In southern Wisconsin, Palmyra-Eagle Area School District received six electric school buses replacing its entire diesel fleet. Palmyra-Eagle is the first school district in Wisconsin to receive funding and get its buses on the roads. The district is expecting the transition to electric school buses will save $50,000 in annual fuel costs.

These new buses will transport about 600 students in that district to and from school, as well as to sporting events and other activities. Jessica Chelminak, one of the district’s bus drivers put it this way in the local newspaper: “At the end of the day, to see the smile on a kid’s face, and be able to be the first person they see in the day and the last person they see at the end of the day, it can make a difference.” These electric buses help the kids get to and from school, ensure better health for the kids, and ensure that the drivers and schools see more smiling faces.

School districts across Indiana

Six school districts across Indiana were awarded funding from the first round of the rebate pool from the Clean School Bus Program: Caston School Corp., East Washington School Corp., Michigan City Area Schools, North Central Parke Community School Corp, Northeastern Wayne Schools and Western Boone County Community School District. The schools are expected to purchase a total of 13 zero-emission buses.

“We’re proud that school districts in the Midwest submitted more applications for electric school bus funding than any other region of the country,” Susan Mudd, ELPC Senior Policy Advocate, said in a press release. “This is one more way that demonstrates Midwest school administrators care about their kids.”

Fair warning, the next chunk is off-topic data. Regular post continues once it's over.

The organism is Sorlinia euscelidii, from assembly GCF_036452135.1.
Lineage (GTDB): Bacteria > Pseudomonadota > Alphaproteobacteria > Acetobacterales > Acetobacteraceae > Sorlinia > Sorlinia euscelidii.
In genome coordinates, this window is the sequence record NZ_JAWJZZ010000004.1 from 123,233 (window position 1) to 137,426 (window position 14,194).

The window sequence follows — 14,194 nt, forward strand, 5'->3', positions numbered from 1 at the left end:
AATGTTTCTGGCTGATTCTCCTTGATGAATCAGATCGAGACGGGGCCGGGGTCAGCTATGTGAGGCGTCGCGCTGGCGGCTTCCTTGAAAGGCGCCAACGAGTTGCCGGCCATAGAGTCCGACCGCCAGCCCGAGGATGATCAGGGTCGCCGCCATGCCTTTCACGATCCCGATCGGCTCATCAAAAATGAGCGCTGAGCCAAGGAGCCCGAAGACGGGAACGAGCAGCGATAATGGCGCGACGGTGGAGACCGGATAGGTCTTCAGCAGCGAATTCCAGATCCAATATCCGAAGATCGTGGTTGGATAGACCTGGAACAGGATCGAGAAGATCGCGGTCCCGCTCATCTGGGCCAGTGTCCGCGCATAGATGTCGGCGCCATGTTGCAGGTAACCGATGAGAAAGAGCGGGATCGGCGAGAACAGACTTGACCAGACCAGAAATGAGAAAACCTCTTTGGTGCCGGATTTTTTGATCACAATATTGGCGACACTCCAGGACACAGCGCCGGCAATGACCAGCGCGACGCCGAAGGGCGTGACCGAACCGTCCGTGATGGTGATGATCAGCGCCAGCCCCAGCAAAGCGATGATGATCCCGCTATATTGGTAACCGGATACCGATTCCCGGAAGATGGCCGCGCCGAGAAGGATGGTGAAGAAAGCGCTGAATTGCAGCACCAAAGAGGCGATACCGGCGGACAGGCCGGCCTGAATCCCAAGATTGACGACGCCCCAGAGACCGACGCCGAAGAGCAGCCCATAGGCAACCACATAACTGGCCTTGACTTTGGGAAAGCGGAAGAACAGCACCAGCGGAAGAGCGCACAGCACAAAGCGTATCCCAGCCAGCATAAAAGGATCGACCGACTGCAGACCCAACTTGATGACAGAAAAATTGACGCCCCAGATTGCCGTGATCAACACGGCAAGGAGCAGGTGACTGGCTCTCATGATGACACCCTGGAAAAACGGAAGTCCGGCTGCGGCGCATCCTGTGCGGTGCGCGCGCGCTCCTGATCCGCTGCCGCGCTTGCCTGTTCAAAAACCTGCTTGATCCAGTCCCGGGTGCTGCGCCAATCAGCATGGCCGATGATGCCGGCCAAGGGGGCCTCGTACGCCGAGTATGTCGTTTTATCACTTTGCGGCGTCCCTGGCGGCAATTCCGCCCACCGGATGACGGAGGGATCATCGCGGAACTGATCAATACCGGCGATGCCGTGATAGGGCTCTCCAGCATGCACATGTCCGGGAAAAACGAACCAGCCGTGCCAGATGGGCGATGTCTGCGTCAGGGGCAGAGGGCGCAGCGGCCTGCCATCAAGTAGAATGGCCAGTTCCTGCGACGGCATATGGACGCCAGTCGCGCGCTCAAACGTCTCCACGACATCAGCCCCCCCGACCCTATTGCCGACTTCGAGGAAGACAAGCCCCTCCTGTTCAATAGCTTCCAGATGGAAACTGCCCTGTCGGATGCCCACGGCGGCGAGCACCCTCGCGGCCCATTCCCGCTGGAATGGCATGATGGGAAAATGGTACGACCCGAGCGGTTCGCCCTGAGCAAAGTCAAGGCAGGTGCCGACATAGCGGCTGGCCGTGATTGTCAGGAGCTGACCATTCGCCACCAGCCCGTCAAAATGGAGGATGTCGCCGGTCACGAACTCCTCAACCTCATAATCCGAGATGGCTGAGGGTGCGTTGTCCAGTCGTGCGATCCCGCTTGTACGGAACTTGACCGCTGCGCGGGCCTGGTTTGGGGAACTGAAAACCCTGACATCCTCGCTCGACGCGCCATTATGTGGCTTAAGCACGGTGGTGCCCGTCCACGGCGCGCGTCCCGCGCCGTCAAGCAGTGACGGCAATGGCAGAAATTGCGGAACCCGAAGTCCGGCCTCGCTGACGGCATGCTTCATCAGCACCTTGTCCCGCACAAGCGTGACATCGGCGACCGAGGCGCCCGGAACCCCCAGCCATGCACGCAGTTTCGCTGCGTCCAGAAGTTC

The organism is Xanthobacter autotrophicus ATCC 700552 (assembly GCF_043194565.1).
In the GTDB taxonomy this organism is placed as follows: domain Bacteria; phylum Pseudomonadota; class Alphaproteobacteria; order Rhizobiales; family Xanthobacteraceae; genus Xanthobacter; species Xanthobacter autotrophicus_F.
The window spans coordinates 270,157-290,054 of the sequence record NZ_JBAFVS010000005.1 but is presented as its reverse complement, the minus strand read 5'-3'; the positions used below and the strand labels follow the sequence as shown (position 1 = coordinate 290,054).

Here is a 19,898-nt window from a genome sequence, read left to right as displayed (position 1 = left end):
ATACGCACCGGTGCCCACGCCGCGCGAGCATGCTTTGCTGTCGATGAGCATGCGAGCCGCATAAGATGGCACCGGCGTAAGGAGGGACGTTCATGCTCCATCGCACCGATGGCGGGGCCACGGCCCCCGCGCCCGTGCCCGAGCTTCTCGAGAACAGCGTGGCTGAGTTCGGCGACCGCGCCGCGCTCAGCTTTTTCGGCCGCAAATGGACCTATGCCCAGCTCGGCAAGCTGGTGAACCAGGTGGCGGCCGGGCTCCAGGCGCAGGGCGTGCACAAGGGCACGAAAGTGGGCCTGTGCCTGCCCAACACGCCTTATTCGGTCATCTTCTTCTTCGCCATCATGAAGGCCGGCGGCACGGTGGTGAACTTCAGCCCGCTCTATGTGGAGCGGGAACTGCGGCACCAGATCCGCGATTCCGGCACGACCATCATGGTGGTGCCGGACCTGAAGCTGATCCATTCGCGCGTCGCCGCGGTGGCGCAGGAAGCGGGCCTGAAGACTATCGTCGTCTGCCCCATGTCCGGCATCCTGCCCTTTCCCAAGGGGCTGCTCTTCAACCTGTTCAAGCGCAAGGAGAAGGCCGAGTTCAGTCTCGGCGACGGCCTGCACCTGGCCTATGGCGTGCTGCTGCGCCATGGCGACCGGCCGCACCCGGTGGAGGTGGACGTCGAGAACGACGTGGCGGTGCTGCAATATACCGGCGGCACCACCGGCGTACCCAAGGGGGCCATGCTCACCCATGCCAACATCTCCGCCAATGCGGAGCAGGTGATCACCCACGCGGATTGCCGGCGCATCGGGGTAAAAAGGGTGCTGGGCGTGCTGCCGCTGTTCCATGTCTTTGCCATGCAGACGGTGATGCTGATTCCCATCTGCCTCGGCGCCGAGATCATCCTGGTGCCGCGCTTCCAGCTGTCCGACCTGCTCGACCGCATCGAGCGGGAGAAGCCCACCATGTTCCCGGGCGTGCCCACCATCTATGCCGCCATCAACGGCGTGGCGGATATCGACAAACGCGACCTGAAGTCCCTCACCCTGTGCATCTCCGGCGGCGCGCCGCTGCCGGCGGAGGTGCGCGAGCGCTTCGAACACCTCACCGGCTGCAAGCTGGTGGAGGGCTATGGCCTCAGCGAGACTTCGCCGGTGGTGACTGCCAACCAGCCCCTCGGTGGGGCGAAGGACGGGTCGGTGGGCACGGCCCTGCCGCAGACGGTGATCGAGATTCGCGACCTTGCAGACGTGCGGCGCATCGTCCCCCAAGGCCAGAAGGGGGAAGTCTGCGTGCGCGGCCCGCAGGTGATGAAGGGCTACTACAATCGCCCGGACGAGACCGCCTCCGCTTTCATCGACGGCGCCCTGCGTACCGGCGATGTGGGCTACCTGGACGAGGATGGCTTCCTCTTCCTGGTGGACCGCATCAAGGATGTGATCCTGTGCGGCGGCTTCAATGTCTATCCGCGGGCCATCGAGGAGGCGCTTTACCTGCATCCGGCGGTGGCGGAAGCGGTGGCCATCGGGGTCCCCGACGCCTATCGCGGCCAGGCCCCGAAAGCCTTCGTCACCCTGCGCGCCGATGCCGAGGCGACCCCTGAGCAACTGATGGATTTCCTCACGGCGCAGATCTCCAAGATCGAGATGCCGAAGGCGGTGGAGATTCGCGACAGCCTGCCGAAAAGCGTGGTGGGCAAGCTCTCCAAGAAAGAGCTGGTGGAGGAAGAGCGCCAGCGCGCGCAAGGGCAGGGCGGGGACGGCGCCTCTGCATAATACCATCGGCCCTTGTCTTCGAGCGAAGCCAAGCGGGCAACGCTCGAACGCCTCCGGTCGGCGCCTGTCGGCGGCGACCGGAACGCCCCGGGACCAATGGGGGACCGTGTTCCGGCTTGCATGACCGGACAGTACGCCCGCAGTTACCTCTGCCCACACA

More buses to come

The application period for the second round of EPA Clean School Bus Program rebate funding is now underway, in late 2023, and ELPC is currently working to reach out to more Midwest schools and bring as many electric school buses to the region as possible. Word is spreading fast about the variety of financial incentives available for these buses through media coverage, word of mouth among school administrators, EPA’s website and other state agencies. You can be sure ELPC will continue a persistent drumbeat to let everyone know that kids can get a cleaner, quieter, healthier ride to school that is also healthy for their communities.

Ezra Rich was an environmental policy intern at ELPC in the Fall of 2023. He is a Senior at Northwestern University, expecting to graduate in June 2024 with a BA in Chemistry and a Minor in Environmental Policy and Culture.